Recently appointed Deputy Prime Minister for the Development of Fuel, Energy and Chemical Industries – Minister of Energy of the Republic of Uzbekistan Zhurabek Mirzamakhmudov said in an interview with Kun.uz that his country does not intend to support the creation of a “triple gas union” between Russia, Kazakhstan, and Uzbekistan.
He specified that the country would not accept the political requirements of such an agreement, especially if they contradicted the country’s national interests. In turn, Uzbekistan is ready to develop cooperation based only on a commercial sale contract.
The minister said that Uzbekistan only faces an acute gas shortage in the cold season, and the country is entirely self-sufficient the rest of the time.
The initiative to create a “triple gas union” comes from Russian President Vladimir Putin. It became known on November 28 during the meeting of President of Kazakhstan Kassym-Jomart Tokayev with Russian Prime Minister Mikhail Mishustin.
In turn, Kazakh Foreign Minister Roman Vasilenko explained on November 30 that it is too early to discuss the content of the gas union between Russia, Kazakhstan, and Uzbekistan; experts should carefully study the idea.
“It is too early to discuss its (the gas union) content because it is still an idea. You have probably heard the President’s comment that this idea should be carefully studied; it is still just an idea. In diplomacy, many ideas are voiced, so they deserve close attention from experts before a particular state decision is made,” said Foreign Minister of Kazakhstan Roman Vasilenko.
Such caution of Kazakhstan is instead forced rather than excessive. There are cases when Moscow, wishing to curb its closest ally after Belarus, stopped the work of the Caspian main oil pipeline, which carries 80% of Kazakh oil exports to its leading buyer – the EU. The oil and gas sector must provide more than 40% of the Kazakh budget revenues.
Most of the pipeline is located on the territory of the Russian Federation. The latter is the main shareholder of its management company – the Caspian Pipeline Consortium (D.U. PJSC “Transneft” 24%). The share of Kazakhstan in the company is 19% (JSC National Company “KazMunayGas”)
On July 4, Kazakhstan, one of Europe’s five largest oil suppliers, expressed its readiness to help the E.U. overcome oil and gas shortages. President Kassym-Jomart Tokayev, in a telephone conversation with E.U. President Charles Michel, said that Kazakhstan “is ready to use its hydrocarbon potential to stabilize the situation on the world and European markets.”
The next day, Russia threatened to temporarily stop the export of Kazakh oil through the port in Novorossiysk, citing problems with documentation at the enterprise. On July 5, 2022, the Primorsky District Court of Novorossiysk ordered the Caspian Pipeline Consortium (CPC) to suspend its activities for 30 days due to violations in the Oil Spill Response Plan, the company’s press service reported.
In addition, on July 6, an accident occurred at the Kazakh field Tengiz – the largest of those from which supplies from Kazakhstan through the CPC. The pipe explosion killed two workers and injured three others.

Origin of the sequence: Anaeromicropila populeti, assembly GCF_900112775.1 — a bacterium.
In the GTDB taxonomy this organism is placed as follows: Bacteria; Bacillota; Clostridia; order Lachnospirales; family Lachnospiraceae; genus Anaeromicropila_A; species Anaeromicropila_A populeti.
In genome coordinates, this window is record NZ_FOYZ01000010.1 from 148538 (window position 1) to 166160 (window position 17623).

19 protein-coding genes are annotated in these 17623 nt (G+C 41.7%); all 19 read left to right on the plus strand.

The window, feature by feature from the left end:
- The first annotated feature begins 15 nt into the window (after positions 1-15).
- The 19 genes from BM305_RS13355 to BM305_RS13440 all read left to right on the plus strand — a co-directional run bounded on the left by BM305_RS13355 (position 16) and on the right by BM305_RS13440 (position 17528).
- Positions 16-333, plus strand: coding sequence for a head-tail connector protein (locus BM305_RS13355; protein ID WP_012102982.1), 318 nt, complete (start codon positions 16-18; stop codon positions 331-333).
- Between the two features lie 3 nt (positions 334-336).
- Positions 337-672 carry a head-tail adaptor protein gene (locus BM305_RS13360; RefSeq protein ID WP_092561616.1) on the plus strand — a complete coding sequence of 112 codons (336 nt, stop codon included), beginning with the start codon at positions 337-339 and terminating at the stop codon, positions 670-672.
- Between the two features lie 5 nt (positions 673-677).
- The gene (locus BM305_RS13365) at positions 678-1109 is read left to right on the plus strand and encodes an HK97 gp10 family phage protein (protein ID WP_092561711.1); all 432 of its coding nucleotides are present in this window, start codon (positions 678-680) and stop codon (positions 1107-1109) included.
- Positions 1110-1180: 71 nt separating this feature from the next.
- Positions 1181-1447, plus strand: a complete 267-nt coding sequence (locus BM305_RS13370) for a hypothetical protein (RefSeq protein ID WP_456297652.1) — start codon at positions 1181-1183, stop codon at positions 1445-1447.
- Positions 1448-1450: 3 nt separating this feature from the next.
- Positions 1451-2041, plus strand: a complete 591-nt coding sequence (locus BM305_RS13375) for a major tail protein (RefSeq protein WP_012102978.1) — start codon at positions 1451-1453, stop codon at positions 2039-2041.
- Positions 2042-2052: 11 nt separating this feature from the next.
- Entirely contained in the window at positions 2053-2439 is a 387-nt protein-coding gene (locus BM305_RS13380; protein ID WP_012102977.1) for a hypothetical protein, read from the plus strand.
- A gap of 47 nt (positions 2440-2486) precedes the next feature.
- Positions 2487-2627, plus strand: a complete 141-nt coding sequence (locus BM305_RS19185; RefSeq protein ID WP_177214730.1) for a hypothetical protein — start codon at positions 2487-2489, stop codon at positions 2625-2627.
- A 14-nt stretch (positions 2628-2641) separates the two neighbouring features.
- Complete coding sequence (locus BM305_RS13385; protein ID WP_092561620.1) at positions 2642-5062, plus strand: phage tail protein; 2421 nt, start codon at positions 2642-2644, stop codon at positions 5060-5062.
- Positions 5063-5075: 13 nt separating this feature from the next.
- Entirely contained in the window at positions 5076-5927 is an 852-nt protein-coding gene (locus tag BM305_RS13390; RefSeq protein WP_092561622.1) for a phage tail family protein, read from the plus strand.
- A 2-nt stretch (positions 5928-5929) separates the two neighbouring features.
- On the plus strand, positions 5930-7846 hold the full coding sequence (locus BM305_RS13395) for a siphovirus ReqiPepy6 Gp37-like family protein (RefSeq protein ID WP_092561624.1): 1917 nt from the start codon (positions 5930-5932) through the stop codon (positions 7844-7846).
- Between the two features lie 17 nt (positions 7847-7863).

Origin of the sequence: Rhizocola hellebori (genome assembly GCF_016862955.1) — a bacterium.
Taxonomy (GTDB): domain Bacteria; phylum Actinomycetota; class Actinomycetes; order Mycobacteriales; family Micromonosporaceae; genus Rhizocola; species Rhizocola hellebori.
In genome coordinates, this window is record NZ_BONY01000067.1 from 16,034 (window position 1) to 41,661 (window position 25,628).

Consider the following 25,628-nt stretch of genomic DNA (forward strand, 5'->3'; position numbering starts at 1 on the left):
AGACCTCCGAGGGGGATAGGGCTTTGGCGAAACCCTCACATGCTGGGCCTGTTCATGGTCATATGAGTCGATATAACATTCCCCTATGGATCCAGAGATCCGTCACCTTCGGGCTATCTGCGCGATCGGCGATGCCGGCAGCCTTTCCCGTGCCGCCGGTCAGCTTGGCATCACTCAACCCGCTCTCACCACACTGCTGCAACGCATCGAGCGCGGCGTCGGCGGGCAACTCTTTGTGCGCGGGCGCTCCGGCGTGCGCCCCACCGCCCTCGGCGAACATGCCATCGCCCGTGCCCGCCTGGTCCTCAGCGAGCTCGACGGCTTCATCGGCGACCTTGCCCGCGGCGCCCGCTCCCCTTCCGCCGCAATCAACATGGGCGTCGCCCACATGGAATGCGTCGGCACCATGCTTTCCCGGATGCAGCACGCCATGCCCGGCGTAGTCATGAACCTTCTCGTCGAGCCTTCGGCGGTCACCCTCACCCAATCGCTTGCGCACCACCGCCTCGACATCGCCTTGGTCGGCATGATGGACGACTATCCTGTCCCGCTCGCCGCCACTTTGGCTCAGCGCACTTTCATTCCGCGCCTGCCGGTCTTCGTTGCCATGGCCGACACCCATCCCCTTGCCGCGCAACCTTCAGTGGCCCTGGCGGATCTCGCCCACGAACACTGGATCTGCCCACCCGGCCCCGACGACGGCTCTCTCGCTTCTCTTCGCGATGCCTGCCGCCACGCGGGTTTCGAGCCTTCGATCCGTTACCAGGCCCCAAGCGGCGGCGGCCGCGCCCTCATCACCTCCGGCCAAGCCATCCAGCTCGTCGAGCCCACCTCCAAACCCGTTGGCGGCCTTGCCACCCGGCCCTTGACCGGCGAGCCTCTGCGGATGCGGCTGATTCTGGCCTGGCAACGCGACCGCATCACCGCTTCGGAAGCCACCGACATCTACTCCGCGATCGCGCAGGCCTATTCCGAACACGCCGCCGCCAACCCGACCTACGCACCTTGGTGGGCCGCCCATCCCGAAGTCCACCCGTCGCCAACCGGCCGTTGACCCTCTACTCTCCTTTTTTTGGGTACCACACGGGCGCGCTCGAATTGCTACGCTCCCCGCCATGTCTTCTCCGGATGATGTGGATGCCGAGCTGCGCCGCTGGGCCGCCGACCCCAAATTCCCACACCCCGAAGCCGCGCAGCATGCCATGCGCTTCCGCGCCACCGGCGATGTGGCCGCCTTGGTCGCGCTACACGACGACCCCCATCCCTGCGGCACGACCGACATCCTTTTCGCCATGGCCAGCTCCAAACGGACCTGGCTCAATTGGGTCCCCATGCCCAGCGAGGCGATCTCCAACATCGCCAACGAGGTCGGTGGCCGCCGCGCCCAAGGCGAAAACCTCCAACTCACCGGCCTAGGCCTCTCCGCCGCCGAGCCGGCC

On July 7, Kassym-Jomart Tokayev announced the need to diversify oil supply routes from Kazakhstan. On July 11, the Krasnodar Regional Court changed the district court’s decision, imposing an administrative fine of 200,000 rubles on the CPC. After that, oil transit resumed.
On the night of August 2, an entry appeared on the page of the Deputy Chairman of the Security Council of the Russian Federation, Dmitry Medvedev, on the social network “VKontakte,” in which Kazakhstan is called an “artificial state” and a former Russian territory, whose authorities resettle various ethnic groups, which “can be classified as genocide of Russians.”
“We do not intend to turn a blind eye to this. Until Russians come there, there will be no order”, – the author writes. After 10 minutes, this post was deleted; later, Medvedev’s aide said that the former President’s page was hacked, but Ksenia Sobchak saved a screenshot of the letter.
In Kazakhstan, many people took this record seriously. Such a harsh reaction from Russia is justified for other reasons. Kazakhstan is among 35 states that abstained during the U.N. General Assembly vote on the resolution condemning Russia’s military actions in Ukraine. The country adheres to anti-Russian sanctions, does not recognize “DPR” and “LPR,” and cancels the May 9 parade.
As for Uzbekistan, the country is in solidarity with Kazakhstan in condemning Russia’s aggression against Ukraine, also does not recognize the “DPR” and “LPR,” and the annexation of the Crimean peninsula to the Russian Federation in 2014.
But let’s analyze the decisions of the countries. We can come to the disappointing conclusion that a more pragmatic calculation is implied.
Being bypassed in international politics, Kazakhstan and Uzbekistan understand that rapprochement with the Kremlin will sooner or later lead to international isolation and sanctions, as it did Belarus. In addition, Moscow will interfere in internal affairs and, in case of opposition – will blackmail with the termination of transit.
The “triple gas union” with a “big money bag” can also lead to the Russians’ takeover of national oil and gas companies. But it is impossible to stop cooperation, as Russia is the leading transit country for raw materials and the main trade and economic partner.
It should be expected that in the future, Kazakhstan and Uzbekistan will continue to negotiate with the Russian Federation. Still, it will not lead to a regional alliance.